On fossBytes, we have written a lot about TOR and the ways it helps to make web browsing a safer experience. If you need to know about the basics of TOR and how it works, you can refer to an introductory article on the same.Despite its layered security measures, TOR network continues to face multiple threats and attacks from time to time. Techniques like traffic fingerprinting and honeypotting are extensively being used by governments and hackers to trace the actual IP address of the user.
Uncovering another rotten layer of The Onion Router, researchers have located more than 100 malicious nodes that are probably spying on the hidden services being used by the Dark Web sites.
This research was carried out by two Northwestern University researchers Amirali Sanatinia and Guevara Noubir. They kept a close eye on the TOR network for 72 days and found multiple malicious TOR Hidden Services Directories (HSRDirs) on the network.
What are TOR Hidden Services Directories (HSRDirs)?
HSDirs, basically a type of TOR nodes, are the servers that stay hidden and operate inside TOR itself. To maintain the complete secrecy, traffic to the hidden services never leaves the TOR network. To achieve this purpose, the exit node and hidden service are at the same place. HSDirs don’t know about the location of a hidden service, but are useful while connecting a hidden server to the TOR users.
In simpler words, the HSDir nodes are very important as they are a way to hide the true IP address of a user and talk to the rest of the TOR network.
What if HSDirs are compromised?
This will allow the hacker to sniff your traffic and stay anonymous using TOR–both at the same time.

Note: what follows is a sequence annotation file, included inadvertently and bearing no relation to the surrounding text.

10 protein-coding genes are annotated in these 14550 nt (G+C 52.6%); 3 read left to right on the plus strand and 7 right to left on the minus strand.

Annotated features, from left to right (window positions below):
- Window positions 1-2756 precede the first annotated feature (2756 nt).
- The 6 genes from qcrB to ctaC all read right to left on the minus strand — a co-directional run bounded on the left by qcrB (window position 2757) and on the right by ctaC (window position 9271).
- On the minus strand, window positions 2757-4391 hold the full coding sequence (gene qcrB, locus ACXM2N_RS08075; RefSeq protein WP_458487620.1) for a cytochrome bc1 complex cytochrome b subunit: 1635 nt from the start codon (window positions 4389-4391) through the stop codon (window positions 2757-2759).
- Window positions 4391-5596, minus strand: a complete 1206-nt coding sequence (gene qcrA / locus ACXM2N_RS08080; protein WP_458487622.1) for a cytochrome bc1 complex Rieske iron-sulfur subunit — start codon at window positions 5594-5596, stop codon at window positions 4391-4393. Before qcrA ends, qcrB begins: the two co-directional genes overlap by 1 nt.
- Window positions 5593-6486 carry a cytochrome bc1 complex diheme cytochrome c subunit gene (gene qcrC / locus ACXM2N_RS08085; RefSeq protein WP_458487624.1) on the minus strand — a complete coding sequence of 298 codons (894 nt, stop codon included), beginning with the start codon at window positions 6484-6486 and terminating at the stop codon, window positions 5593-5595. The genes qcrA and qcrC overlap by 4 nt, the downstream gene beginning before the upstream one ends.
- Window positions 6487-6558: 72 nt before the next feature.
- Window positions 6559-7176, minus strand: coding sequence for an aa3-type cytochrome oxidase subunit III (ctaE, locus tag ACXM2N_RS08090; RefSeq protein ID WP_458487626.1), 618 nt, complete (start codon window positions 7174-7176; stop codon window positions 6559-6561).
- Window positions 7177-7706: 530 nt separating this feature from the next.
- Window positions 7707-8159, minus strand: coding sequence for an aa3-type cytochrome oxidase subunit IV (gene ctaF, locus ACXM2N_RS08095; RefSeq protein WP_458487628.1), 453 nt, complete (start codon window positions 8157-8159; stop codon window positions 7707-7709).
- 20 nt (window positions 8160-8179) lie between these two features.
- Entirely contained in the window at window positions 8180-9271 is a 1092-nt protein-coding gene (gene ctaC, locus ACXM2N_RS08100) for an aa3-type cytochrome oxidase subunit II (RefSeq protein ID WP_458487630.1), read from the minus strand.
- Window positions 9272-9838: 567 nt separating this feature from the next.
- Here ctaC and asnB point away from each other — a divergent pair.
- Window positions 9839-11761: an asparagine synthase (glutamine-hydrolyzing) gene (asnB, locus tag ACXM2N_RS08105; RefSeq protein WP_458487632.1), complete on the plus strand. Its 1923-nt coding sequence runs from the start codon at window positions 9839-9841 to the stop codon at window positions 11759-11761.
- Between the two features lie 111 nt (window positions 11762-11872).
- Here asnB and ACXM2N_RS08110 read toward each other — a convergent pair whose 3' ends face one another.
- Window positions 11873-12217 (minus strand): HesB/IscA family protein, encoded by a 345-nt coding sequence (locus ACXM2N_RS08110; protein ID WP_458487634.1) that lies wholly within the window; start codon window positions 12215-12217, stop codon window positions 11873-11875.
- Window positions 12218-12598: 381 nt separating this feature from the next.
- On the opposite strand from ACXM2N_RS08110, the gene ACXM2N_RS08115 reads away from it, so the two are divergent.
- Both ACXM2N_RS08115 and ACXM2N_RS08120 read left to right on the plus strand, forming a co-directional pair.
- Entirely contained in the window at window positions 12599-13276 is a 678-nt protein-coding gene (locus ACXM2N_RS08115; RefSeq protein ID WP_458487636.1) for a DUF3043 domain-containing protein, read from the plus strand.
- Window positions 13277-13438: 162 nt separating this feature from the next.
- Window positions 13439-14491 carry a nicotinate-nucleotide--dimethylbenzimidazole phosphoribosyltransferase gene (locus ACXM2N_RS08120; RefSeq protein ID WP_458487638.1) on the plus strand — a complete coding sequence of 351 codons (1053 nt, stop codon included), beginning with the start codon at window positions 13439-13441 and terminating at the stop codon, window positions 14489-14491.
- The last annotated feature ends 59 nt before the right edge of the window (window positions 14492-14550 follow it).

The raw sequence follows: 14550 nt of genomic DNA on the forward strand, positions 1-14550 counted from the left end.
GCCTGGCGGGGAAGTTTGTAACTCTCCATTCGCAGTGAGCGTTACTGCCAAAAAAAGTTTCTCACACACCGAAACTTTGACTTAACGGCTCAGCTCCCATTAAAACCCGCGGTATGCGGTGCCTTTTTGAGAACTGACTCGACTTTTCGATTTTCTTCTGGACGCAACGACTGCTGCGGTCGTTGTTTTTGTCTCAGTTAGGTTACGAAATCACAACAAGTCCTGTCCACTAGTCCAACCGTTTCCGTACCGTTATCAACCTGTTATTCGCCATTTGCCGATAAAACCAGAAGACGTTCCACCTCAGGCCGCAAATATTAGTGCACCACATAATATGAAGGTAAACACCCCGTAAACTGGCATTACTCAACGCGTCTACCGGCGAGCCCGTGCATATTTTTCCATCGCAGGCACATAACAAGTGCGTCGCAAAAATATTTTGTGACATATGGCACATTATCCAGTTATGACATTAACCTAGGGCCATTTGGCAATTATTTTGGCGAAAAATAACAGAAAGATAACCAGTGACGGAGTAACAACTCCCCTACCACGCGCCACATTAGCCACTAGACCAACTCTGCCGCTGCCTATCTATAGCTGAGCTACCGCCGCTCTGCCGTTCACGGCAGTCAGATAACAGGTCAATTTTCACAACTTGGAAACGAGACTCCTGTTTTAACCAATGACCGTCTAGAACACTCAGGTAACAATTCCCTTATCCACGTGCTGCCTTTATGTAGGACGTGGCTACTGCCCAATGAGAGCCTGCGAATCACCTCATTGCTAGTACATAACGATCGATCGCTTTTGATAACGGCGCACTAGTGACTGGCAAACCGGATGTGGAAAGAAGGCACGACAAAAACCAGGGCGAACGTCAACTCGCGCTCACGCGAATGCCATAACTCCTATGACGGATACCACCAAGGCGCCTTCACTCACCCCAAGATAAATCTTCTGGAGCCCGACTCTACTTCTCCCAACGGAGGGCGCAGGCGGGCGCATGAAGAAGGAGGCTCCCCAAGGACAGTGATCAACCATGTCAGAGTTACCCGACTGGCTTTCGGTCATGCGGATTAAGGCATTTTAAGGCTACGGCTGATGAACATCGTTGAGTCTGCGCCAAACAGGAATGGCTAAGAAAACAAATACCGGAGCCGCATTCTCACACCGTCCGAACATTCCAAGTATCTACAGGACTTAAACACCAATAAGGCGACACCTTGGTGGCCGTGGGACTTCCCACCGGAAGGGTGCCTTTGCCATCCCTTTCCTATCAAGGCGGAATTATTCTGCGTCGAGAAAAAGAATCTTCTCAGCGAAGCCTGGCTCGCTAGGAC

The researchers used 1,500 specially-crafted hidden services called “Honey Onions”, or Honions. They measured about 40,000 requests and using some smart calculations, they found about 110 malicious HSDirs. These nodes were located mostly in the US, France, Germany, UK, and the Netherlands.Elaborating these results further, the researchers write:
More than 70% of these HSDirs are hosted on Cloud infrastructure. Around 25% are exit nodes as compared to the average, 15% of all relays in 2016, that have both the HSDir and the Exit flags. This can be interesting for further investigation, since it is known that some Exit nodes are malicious and actively interfere with users’ traffic and perform active MITM attacks. Furthermore, 20% of the misbehaving HSDirs are, both exit nodes and are hosted on Cloud systems, hosted in Europe and Northern America.
If we compare 110 nodes to the total 7,000 TOR nodes, we have 3% malicious TOR nodes. Sounds scary!
Well, the TOR developers are aware of this issue and they are constantly working to identify and remove the harmful HSDir nodes. The TOR Project is also working on a new design that’ll make it harder for attackers to target the users. Another great piece of research was carried out by MIT, creating Rifle— a TOR-alternative that promises to be better.